Thrilling locations for whitewater rafting
Whitewater rafting is one of the most exciting water sports available to thrill-seekers, along with being great fun for a group of friends or family. While you might have a local river that offers rafting or kayaking, to experience the most dramatic rapids, you will probably want to look further.
We’ve put together some top locations for whitewater rafting around the world.
To help you understand the level of difficulty, we’ve listed rivers by the following classifications:
- Class I + II – Small areas of rough water. Perfect for Beginners
- Class III – Small waves and drops in places. Some experience required
- Class IV – Medium waves, rocks, drops and whitewater. Experienced rafters only
- Class V – Large waves, rocks and hazardous sections including large drops. Highly-experienced rafters only
Ottawa River - Canada
Location: Rocher Fendu (Main River) or Calumet channels of the river are the most well-known
Difficulty: Class I to IV depending on where you plan on rafting
When to go: Between May and September
The Ottawa River, located on the border between Ontario and Quebec, is known for being one of the best rivers for whitewater rafting in Canada. The different channels of the river provide varying levels of difficulty catering to complete beginners and all the way up to seasoned veterans of this adventure sport. The Lower Ottawa River is ideal for beginner rapids around Fish Island, while the Middle part of the river and main channel provide much more challenging sections, such as Garvin’s Chute: a Class IV, fifteen foot drop that should only be attempted by experienced rafters.
Zambezi River - Zimbabwe
Location: There are 25 areas for rapids in total, up and down the river
Difficulty: Class IV to V
When to go: Between June and March
Sitting at the foot of Victoria Falls – sometimes referred to as the tallest waterfall in the world - The Zambezi River is known worldwide for fantastic rafting. Commercial rafting started in 1981 and has steadily increased in popularity ever since, with growing numbers of keen rafters from all over the world.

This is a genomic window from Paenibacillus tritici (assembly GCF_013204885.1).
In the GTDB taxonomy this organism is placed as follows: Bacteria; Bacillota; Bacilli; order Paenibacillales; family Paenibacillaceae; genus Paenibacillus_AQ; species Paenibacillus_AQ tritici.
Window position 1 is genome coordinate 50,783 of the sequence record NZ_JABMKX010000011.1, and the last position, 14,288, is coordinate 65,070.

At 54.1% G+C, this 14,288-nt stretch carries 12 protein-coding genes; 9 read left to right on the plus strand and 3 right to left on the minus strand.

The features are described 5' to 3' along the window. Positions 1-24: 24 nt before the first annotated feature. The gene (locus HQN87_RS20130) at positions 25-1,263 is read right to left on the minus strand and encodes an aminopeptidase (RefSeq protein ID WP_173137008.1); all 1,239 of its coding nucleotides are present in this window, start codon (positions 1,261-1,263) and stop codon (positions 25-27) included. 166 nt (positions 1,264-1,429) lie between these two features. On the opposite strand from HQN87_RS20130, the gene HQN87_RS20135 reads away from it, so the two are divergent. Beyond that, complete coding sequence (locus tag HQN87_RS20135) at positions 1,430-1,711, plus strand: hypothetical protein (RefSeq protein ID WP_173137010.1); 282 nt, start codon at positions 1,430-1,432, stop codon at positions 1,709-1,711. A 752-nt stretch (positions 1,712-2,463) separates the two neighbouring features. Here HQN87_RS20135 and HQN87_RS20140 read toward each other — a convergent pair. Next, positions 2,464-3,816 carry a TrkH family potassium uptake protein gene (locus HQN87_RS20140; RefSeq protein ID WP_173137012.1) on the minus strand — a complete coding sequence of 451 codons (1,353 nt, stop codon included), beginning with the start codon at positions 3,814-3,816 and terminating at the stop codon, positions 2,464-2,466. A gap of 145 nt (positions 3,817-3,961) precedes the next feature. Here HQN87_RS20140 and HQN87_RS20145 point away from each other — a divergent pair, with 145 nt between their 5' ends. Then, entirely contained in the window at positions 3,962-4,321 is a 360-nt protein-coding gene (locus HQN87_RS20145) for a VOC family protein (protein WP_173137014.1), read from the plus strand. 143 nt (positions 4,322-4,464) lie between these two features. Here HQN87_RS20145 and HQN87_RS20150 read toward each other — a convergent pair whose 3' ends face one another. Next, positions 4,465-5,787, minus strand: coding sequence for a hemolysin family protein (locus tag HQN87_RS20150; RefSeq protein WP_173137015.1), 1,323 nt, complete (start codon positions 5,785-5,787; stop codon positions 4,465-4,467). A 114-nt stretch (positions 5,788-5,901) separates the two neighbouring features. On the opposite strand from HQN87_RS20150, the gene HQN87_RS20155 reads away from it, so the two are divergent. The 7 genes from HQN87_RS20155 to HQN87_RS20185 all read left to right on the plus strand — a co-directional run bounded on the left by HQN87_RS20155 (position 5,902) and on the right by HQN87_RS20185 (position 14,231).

Several sections including Oblivion, Overland Truck Eater and Commercial Suicide require previous experience, along with a strong raft. Not for the faint-hearted!
Futaleufu River - Chile
Location: 40 miles of river separated into four sections: upper, middle, lower and El Macal (bottom)
Difficulty: Class III to V
When to go: Between December and February
Translated as “Big River”, Futaleufu River is well-known for rafters in South America, with 40 miles of whitewater to explore. There is plenty of variety down the river, catering to many skill levels in rafting, and offering plenty of opportunities for repeat visits as your skills develop. Bridge to Bridge is a key section for beginners, while the Class IV Mundaka and Cushion are ideal for more experienced rafters.
Colorado River, Grand Canyon
Location: Divided into the Upper Canyon (Lee’s Ferry to Phantom Ranch) and Lower Canyon (Phantom Ranch to Lake Mead)
Difficulty: Class I to IV
When to go: Between April and October
At 280 miles long, the Grand Canyon section of the Colorado River has plenty for rafting beginners and the more experienced to enjoy, along with stunning views from the bottom of the canyon. A full trip can often be as long as 15-18 days, taking in the entire stretch of river including both the upper and lower canyon. The most challenging sections of rapids include Crystal Rapids and Lava Falls in the lower canyon: truly one of the most picturesque locations for whitewater rafting in the world..
This should give you a few options for your next holiday. Happy rafting adventures!